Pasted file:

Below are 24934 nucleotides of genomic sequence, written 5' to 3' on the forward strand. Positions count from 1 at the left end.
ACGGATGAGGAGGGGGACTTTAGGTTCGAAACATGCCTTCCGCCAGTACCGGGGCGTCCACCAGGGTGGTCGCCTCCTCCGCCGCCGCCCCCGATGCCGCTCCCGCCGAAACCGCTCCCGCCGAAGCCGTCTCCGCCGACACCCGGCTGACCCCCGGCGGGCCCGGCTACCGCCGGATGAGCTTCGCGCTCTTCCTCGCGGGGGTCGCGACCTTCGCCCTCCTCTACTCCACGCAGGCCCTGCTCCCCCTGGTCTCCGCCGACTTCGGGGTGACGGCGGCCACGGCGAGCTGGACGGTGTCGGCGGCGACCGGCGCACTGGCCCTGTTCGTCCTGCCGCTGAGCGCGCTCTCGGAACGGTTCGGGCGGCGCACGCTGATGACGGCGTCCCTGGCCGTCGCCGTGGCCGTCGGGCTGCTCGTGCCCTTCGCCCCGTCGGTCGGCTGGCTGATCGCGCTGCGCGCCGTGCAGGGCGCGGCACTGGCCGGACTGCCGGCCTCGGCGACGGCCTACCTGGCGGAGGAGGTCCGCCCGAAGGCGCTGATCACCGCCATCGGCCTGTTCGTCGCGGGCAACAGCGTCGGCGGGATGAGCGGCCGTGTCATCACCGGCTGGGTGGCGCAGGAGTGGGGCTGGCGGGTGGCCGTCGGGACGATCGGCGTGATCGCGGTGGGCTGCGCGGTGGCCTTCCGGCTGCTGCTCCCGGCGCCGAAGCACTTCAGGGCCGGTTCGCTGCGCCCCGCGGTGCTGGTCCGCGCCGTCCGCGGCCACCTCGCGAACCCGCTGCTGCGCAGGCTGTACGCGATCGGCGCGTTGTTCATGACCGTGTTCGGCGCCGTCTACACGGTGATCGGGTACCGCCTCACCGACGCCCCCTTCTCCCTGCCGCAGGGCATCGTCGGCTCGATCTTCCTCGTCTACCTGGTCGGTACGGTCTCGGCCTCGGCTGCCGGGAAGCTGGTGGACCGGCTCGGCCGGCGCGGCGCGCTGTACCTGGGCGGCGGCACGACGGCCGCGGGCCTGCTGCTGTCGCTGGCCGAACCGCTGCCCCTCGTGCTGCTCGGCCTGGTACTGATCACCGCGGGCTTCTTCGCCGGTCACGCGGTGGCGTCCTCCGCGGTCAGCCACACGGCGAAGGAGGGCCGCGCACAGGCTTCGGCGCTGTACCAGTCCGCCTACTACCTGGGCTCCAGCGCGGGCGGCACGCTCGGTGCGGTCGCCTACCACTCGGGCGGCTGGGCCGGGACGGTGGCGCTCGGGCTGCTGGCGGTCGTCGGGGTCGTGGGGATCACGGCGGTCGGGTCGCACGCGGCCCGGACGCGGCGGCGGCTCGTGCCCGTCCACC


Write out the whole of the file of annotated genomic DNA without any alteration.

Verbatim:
Below are 24934 nucleotides of genomic sequence, written 5' to 3' on the forward strand. Positions count from 1 at the left end.
ACGGATGAGGAGGGGGACTTTAGGTTCGAAACATGCCTTCCGCCAGTACCGGGGCGTCCACCAGGGTGGTCGCCTCCTCCGCCGCCGCCCCCGATGCCGCTCCCGCCGAAACCGCTCCCGCCGAAGCCGTCTCCGCCGACACCCGGCTGACCCCCGGCGGGCCCGGCTACCGCCGGATGAGCTTCGCGCTCTTCCTCGCGGGGGTCGCGACCTTCGCCCTCCTCTACTCCACGCAGGCCCTGCTCCCCCTGGTCTCCGCCGACTTCGGGGTGACGGCGGCCACGGCGAGCTGGACGGTGTCGGCGGCGACCGGCGCACTGGCCCTGTTCGTCCTGCCGCTGAGCGCGCTCTCGGAACGGTTCGGGCGGCGCACGCTGATGACGGCGTCCCTGGCCGTCGCCGTGGCCGTCGGGCTGCTCGTGCCCTTCGCCCCGTCGGTCGGCTGGCTGATCGCGCTGCGCGCCGTGCAGGGCGCGGCACTGGCCGGACTGCCGGCCTCGGCGACGGCCTACCTGGCGGAGGAGGTCCGCCCGAAGGCGCTGATCACCGCCATCGGCCTGTTCGTCGCGGGCAACAGCGTCGGCGGGATGAGCGGCCGTGTCATCACCGGCTGGGTGGCGCAGGAGTGGGGCTGGCGGGTGGCCGTCGGGACGATCGGCGTGATCGCGGTGGGCTGCGCGGTGGCCTTCCGGCTGCTGCTCCCGGCGCCGAAGCACTTCAGGGCCGGTTCGCTGCGCCCCGCGGTGCTGGTCCGCGCCGTCCGCGGCCACCTCGCGAACCCGCTGCTGCGCAGGCTGTACGCGATCGGCGCGTTGTTCATGACCGTGTTCGGCGCCGTCTACACGGTGATCGGGTACCGCCTCACCGACGCCCCCTTCTCCCTGCCGCAGGGCATCGTCGGCTCGATCTTCCTCGTCTACCTGGTCGGTACGGTCTCGGCCTCGGCTGCCGGGAAGCTGGTGGACCGGCTCGGCCGGCGCGGCGCGCTGTACCTGGGCGGCGGCACGACGGCCGCGGGCCTGCTGCTGTCGCTGGCCGAACCGCTGCCCCTCGTGCTGCTCGGCCTGGTACTGATCACCGCGGGCTTCTTCGCCGGTCACGCGGTGGCGTCCTCCGCGGTCAGCCACACGGCGAAGGAGGGCCGCGCACAGGCTTCGGCGCTGTACCAGTCCGCCTACTACCTGGGCTCCAGCGCGGGCGGCACGCTCGGTGCGGTCGCCTACCACTCGGGCGGCTGGGCCGGGACGGTGGCGCTCGGGCTGCTGGCGGTCGTCGGGGTCGTGGGGATCACGGCGGTCGGGTCGCACGCGGCCCGGACGCGGCGGCGGCTCGTGCCCGTCCACC